Under AB 5, any worker performing compensated service for someone else is presumed to be an employee unless the hirer can meet all three parts of the “ABC” test. Part A requires that the worker be free from the control of the hirer in performing the work. Part B requires that the worker perform work that is “outside the usual course of the hiring entity’s business.” Part C requires that the worker be “customarily engaged in an independently established trade, occupation, or business of the same nature as that involved in the work performed.”
Parents who relinquish control over the manner in which the tutoring is done would satisfy Part A. But, as suggested by the inclusion of tutors in the list of household occupations in the applicable wage order, a tutor’s work may be considered among the household’s core functions, Part B.
A parent may be unable to satisfy Part C, particularly if the tutor has no other clients. Merely allowing the tutor to have other clients is insufficient. Nor is Part C satisfied if the tutor has a day job that is not “of the same nature” as tutoring. And limiting the tutor to a handful of hours per week doesn’t make the tutor an independent contractor; it may simply make her the parents’ part-time employee.
More to the point, while AB 5 does not explicitly extend the ABC test to the treatment of workers under the state’s tax code, the California Franchise Tax Board takes the position that “The determination of whether a worker is an employee or independent contractor under AB 5 is relevant for California income tax purposes.”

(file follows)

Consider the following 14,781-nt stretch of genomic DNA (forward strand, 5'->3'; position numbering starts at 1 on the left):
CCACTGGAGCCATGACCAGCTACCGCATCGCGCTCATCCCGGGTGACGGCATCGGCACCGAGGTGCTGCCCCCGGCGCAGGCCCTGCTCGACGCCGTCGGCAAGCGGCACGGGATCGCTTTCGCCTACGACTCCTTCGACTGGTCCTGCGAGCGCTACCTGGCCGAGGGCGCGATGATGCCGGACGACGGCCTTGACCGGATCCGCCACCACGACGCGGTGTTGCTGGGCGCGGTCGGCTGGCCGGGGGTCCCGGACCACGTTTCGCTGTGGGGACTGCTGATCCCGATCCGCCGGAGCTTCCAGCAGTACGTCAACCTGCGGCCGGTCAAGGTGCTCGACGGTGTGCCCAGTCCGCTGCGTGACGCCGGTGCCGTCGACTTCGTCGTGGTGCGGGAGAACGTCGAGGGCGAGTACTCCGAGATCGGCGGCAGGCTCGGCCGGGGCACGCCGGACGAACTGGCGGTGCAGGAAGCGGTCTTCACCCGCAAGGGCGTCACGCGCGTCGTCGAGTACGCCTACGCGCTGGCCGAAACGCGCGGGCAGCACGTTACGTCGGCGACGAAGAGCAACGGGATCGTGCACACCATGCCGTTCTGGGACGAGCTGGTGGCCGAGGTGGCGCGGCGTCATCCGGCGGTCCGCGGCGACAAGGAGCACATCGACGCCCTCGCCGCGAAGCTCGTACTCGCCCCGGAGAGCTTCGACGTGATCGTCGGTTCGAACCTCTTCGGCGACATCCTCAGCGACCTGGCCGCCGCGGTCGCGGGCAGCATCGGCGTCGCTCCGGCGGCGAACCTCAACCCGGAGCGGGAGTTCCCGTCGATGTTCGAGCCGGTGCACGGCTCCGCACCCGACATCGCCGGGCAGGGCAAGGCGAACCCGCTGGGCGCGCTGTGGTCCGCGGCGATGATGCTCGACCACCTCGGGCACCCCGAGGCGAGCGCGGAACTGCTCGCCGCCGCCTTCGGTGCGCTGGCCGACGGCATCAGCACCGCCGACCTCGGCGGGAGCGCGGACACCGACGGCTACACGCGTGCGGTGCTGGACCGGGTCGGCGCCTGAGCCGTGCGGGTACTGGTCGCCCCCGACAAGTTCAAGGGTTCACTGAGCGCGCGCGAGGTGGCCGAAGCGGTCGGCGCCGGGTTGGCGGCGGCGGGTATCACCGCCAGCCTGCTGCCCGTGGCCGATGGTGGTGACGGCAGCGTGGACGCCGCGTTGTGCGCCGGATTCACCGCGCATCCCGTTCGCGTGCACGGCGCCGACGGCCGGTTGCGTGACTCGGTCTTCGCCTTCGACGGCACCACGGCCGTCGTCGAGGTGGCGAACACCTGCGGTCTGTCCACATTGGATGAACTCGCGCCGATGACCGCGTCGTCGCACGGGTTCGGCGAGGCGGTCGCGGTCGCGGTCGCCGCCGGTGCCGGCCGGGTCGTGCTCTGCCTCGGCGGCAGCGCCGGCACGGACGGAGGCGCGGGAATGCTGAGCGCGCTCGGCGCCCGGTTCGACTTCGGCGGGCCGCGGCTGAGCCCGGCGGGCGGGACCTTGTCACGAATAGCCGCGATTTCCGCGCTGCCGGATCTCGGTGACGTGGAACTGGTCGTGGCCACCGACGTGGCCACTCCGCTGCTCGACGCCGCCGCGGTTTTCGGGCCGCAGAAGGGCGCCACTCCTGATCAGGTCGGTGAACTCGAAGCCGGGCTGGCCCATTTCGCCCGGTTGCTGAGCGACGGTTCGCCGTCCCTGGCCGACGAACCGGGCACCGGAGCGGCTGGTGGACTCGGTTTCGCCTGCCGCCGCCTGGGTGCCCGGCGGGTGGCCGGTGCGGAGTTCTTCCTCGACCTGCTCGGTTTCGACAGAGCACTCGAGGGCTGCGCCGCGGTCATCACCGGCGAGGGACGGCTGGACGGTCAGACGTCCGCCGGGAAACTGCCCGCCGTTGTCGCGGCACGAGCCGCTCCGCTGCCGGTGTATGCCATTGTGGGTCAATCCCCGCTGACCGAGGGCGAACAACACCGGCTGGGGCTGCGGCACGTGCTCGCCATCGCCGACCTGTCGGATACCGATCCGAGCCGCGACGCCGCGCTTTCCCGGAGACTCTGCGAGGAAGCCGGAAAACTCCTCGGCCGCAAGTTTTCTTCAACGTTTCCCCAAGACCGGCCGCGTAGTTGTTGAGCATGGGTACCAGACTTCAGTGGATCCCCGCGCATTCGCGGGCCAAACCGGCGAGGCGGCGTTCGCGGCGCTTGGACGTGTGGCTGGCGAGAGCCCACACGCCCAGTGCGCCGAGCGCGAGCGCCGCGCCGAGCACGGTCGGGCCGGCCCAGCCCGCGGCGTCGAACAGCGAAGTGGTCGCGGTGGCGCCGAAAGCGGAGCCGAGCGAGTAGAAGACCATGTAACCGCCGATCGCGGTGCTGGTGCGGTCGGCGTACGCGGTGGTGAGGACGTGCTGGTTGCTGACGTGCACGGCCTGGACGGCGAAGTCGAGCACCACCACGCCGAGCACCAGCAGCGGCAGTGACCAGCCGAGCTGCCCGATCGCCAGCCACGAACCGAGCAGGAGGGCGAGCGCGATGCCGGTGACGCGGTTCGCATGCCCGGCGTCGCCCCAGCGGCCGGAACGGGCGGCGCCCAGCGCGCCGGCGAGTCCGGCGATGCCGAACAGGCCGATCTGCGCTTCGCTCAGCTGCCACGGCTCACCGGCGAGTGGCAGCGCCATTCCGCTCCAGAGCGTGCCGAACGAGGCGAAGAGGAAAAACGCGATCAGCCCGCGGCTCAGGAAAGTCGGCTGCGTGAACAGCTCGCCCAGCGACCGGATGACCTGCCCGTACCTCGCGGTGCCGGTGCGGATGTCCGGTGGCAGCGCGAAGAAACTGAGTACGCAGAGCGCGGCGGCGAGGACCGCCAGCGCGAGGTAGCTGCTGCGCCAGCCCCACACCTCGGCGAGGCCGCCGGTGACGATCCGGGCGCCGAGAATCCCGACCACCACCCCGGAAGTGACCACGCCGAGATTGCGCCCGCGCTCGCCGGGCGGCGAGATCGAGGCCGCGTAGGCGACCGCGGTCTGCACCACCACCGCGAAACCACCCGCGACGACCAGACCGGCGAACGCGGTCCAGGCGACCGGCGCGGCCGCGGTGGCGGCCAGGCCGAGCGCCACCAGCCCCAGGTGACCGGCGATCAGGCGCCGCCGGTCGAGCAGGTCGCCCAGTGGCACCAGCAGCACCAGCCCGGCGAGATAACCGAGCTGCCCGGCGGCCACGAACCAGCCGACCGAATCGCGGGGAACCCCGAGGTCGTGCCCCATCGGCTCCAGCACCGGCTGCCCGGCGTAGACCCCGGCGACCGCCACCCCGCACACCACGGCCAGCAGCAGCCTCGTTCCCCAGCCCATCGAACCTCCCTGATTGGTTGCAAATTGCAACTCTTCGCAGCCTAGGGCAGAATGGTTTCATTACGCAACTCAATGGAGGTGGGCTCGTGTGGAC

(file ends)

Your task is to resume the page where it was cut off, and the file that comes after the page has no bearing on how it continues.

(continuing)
Complicating matters further, the IRS Household Employer’s Tax Guide does not treat a tutor as a household employee, even when the tutoring is done in the home.
The analysis is different if a tutor is obtained through a referral agency, but the outcome may be the same. Under AB 5, a more flexible independent contractor test — not the strict ABC test — applies where a referral agency connects tutors to clients. The tutor must, among other things, set his or her own rates and be free to work with other clients, including through competing referral agencies.
Beyond these requirements, the term “tutor” for purposes of the referral agency exception includes only a “person who develops and teaches their own curriculum. A ‘tutor’ does not include a person who teaches a curriculum created by a public school. …” The exception also does not apply “to an individual worker, as opposed to a business entity [such as a sole proprietor], who performs services for a client through a referral agency.” A tutor who is an individual worker and provides services through a referral agency is treated as the referral agency’s employee. That’s not the referral agency’s problem alone. A parent may be treated as the dual employer of a tutor misclassified as an independent contractor.
It turns out the answer to the question presented is not as easy as ABC.
Read the full story at Is a home tutor an employee or independent contractor? – The San Diego Union-Tribune